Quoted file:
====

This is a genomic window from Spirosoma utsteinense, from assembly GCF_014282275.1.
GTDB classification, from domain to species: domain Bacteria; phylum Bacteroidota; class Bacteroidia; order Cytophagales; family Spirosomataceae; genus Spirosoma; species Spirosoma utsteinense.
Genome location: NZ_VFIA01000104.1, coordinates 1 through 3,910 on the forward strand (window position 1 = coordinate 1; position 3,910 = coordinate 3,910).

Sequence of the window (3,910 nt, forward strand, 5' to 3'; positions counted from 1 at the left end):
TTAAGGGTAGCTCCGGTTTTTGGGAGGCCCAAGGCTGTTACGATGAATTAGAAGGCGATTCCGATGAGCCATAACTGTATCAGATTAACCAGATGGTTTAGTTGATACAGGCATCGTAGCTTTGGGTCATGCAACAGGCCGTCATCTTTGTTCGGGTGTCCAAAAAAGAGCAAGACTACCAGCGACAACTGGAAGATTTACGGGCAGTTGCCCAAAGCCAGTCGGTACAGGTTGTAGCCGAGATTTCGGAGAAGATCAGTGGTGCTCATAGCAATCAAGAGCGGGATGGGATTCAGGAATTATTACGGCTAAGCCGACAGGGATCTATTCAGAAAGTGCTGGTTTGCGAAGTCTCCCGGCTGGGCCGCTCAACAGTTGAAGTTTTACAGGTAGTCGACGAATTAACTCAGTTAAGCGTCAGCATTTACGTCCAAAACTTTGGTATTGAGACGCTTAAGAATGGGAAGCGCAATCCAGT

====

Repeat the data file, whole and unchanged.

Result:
This is a genomic window from Spirosoma utsteinense, from assembly GCF_014282275.1.
GTDB classification, from domain to species: domain Bacteria; phylum Bacteroidota; class Bacteroidia; order Cytophagales; family Spirosomataceae; genus Spirosoma; species Spirosoma utsteinense.
Genome location: NZ_VFIA01000104.1, coordinates 1 through 3,910 on the forward strand (window position 1 = coordinate 1; position 3,910 = coordinate 3,910).

Sequence of the window (3,910 nt, forward strand, 5' to 3'; positions counted from 1 at the left end):
TTAAGGGTAGCTCCGGTTTTTGGGAGGCCCAAGGCTGTTACGATGAATTAGAAGGCGATTCCGATGAGCCATAACTGTATCAGATTAACCAGATGGTTTAGTTGATACAGGCATCGTAGCTTTGGGTCATGCAACAGGCCGTCATCTTTGTTCGGGTGTCCAAAAAAGAGCAAGACTACCAGCGACAACTGGAAGATTTACGGGCAGTTGCCCAAAGCCAGTCGGTACAGGTTGTAGCCGAGATTTCGGAGAAGATCAGTGGTGCTCATAGCAATCAAGAGCGGGATGGGATTCAGGAATTATTACGGCTAAGCCGACAGGGATCTATTCAGAAAGTGCTGGTTTGCGAAGTCTCCCGGCTGGGCCGCTCAACAGTTGAAGTTTTACAGGTAGTCGACGAATTAACTCAGTTAAGCGTCAGCATTTACGTCCAAAACTTTGGTATTGAGACGCTTAAGAATGGGAAGCGCAATCCAGT